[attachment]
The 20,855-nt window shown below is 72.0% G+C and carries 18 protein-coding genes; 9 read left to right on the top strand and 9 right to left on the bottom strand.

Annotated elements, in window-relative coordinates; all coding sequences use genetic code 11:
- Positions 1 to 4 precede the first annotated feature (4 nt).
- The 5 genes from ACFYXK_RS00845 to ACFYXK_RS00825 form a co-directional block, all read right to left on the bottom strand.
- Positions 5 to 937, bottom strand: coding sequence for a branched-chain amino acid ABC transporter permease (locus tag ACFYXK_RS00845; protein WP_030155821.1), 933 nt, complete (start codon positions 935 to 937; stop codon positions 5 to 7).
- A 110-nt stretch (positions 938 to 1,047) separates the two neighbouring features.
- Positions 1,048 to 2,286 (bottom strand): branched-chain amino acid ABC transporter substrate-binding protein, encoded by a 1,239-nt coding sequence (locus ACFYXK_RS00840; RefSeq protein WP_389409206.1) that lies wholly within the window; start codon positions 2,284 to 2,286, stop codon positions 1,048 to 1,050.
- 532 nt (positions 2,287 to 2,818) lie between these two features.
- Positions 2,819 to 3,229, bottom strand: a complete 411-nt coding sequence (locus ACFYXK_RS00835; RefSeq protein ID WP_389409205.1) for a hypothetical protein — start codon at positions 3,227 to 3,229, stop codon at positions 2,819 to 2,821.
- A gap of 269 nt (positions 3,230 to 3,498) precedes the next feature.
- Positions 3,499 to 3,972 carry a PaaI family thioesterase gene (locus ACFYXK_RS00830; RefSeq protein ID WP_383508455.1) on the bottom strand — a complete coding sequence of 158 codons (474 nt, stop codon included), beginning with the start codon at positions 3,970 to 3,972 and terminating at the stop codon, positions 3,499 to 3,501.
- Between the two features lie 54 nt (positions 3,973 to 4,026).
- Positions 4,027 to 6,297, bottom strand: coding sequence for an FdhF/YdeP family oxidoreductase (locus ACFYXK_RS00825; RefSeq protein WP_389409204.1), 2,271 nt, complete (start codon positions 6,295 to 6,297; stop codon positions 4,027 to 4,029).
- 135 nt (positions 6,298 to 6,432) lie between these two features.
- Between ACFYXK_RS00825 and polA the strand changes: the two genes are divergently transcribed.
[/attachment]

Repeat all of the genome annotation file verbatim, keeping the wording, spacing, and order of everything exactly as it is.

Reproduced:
The 20,855-nt window shown below is 72.0% G+C and carries 18 protein-coding genes; 9 read left to right on the top strand and 9 right to left on the bottom strand.

Annotated elements, in window-relative coordinates; all coding sequences use genetic code 11:
- Positions 1 to 4 precede the first annotated feature (4 nt).
- The 5 genes from ACFYXK_RS00845 to ACFYXK_RS00825 form a co-directional block, all read right to left on the bottom strand.
- Positions 5 to 937, bottom strand: coding sequence for a branched-chain amino acid ABC transporter permease (locus tag ACFYXK_RS00845; protein WP_030155821.1), 933 nt, complete (start codon positions 935 to 937; stop codon positions 5 to 7).
- A 110-nt stretch (positions 938 to 1,047) separates the two neighbouring features.
- Positions 1,048 to 2,286 (bottom strand): branched-chain amino acid ABC transporter substrate-binding protein, encoded by a 1,239-nt coding sequence (locus ACFYXK_RS00840; RefSeq protein WP_389409206.1) that lies wholly within the window; start codon positions 2,284 to 2,286, stop codon positions 1,048 to 1,050.
- 532 nt (positions 2,287 to 2,818) lie between these two features.
- Positions 2,819 to 3,229, bottom strand: a complete 411-nt coding sequence (locus ACFYXK_RS00835; RefSeq protein ID WP_389409205.1) for a hypothetical protein — start codon at positions 3,227 to 3,229, stop codon at positions 2,819 to 2,821.
- A gap of 269 nt (positions 3,230 to 3,498) precedes the next feature.
- Positions 3,499 to 3,972 carry a PaaI family thioesterase gene (locus ACFYXK_RS00830; RefSeq protein ID WP_383508455.1) on the bottom strand — a complete coding sequence of 158 codons (474 nt, stop codon included), beginning with the start codon at positions 3,970 to 3,972 and terminating at the stop codon, positions 3,499 to 3,501.
- Between the two features lie 54 nt (positions 3,973 to 4,026).
- Positions 4,027 to 6,297, bottom strand: coding sequence for an FdhF/YdeP family oxidoreductase (locus ACFYXK_RS00825; RefSeq protein WP_389409204.1), 2,271 nt, complete (start codon positions 6,295 to 6,297; stop codon positions 4,027 to 4,029).
- 135 nt (positions 6,298 to 6,432) lie between these two features.
- Between ACFYXK_RS00825 and polA the strand changes: the two genes are divergently transcribed.